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« Reply #24 on: May 13, 2013, 05:17:59 PM »


Does the perturbation theory maths also apply to 3D rendering of Mandelbulb, Mandelbox and other hybrids? If so, it could greatly speed up the non-DE based raytracing methods.

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cKleinhuis
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« Reply #25 on: May 13, 2013, 05:29:05 PM »

i think it would work ... but it has to be carefully developped, mrflay has done the work for the mandelbrot equation, other formulas need careful development of such ... but in general what the paper states is that pertubation theory can provide faster solutions for harder problems ... but this would not be easy to achieve ....

you can *try* to rego the steps with the 3d version and triplex mathes, but as long as i do not have implemented the method by myself, and fully understand how he developed the formulas i wont touch any higher dimension or other formulas with such sad

@mrflay is the sourcecode available for this program? i am really interested in a very deep zoom mandelbrot explorer using the gpu, this would be reeeeeeeeeeeeeeaally awesome for now wink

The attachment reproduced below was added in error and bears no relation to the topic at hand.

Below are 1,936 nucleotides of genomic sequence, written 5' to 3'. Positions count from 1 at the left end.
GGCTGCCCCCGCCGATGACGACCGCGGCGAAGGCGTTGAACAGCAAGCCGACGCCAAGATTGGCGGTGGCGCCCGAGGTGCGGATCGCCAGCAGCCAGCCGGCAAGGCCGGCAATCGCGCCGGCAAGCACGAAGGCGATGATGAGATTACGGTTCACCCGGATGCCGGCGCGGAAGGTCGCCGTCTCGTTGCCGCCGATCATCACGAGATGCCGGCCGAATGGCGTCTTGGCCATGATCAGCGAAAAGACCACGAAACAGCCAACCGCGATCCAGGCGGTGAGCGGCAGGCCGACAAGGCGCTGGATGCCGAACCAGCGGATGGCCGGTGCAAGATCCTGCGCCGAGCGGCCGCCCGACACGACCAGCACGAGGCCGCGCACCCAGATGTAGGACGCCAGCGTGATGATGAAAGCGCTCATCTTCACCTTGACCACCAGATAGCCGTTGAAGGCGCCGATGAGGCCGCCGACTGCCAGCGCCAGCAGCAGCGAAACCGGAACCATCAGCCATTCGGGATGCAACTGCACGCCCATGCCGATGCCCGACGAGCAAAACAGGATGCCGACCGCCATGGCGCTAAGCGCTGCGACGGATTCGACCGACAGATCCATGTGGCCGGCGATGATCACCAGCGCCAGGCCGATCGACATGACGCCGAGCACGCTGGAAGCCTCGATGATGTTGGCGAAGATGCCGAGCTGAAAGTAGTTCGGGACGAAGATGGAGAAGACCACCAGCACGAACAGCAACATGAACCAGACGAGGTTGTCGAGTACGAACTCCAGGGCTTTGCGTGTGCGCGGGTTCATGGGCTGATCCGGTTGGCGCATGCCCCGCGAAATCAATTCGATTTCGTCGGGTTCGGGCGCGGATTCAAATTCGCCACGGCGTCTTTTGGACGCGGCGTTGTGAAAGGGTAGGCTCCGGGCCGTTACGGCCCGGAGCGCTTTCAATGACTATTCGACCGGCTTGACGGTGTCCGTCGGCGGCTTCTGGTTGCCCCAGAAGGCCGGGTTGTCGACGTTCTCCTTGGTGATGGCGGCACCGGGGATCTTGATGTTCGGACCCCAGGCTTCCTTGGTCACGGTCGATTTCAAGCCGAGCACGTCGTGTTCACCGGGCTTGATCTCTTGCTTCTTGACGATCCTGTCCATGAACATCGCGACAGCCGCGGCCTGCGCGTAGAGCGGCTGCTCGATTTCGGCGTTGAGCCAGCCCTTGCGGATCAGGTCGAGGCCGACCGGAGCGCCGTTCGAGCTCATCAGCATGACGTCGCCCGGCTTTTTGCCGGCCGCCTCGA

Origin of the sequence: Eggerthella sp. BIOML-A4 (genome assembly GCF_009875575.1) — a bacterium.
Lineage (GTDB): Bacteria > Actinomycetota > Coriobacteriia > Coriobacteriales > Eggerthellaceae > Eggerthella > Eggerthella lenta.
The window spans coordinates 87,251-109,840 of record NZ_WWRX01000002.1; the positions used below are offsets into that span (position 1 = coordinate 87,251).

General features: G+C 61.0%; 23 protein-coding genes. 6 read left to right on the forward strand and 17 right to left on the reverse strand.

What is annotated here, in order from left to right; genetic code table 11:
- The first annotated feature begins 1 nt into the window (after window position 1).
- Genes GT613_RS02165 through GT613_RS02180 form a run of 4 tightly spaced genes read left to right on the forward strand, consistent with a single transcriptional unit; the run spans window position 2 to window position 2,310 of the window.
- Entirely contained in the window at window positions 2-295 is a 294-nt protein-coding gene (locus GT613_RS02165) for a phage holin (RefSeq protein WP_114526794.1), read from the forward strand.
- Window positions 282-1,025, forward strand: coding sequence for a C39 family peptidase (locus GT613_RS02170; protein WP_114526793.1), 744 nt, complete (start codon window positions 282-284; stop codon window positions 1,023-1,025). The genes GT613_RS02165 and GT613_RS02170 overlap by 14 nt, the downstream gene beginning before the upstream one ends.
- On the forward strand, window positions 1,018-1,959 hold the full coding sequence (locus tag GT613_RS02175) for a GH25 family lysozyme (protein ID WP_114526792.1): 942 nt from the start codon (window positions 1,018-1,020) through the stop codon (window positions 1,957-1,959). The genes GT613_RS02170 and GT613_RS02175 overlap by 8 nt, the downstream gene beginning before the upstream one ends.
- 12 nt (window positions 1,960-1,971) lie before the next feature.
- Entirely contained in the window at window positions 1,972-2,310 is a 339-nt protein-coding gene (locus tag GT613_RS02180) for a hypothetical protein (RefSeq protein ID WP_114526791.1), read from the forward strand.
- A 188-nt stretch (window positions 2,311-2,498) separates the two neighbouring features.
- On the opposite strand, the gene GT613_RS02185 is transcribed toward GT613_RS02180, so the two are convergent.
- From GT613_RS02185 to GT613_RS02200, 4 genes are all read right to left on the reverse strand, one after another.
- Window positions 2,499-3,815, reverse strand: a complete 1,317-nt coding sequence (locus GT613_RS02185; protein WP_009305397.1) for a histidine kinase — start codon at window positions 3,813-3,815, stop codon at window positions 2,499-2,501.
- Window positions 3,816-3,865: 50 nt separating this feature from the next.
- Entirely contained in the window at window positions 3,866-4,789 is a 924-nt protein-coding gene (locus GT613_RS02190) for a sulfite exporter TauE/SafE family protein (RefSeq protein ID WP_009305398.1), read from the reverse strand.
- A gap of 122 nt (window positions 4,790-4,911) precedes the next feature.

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divide and conquer - iterate and rule - chaos is No random!
Kalles Fraktaler
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« Reply #26 on: May 14, 2013, 08:29:27 AM »

This sound really amazing, as soon as I get a little time I can't wait to lay my hands on this.
I searched a little on google for "pertubation superfractalthing" and found that there is what it seems a desktop application however only available on Mac.
Have any mac users tested it?
If it is possible to render Mandelbrot fractals in Java so many times faster than Fractal extreme, one can only guess the possibilities with a program written in optimized C++ and assembler...  shocked

This MAC application seems to be a couple of years old, so this does not seem to be any news at all. How did we enthusiasts missed it for so long...?  shocked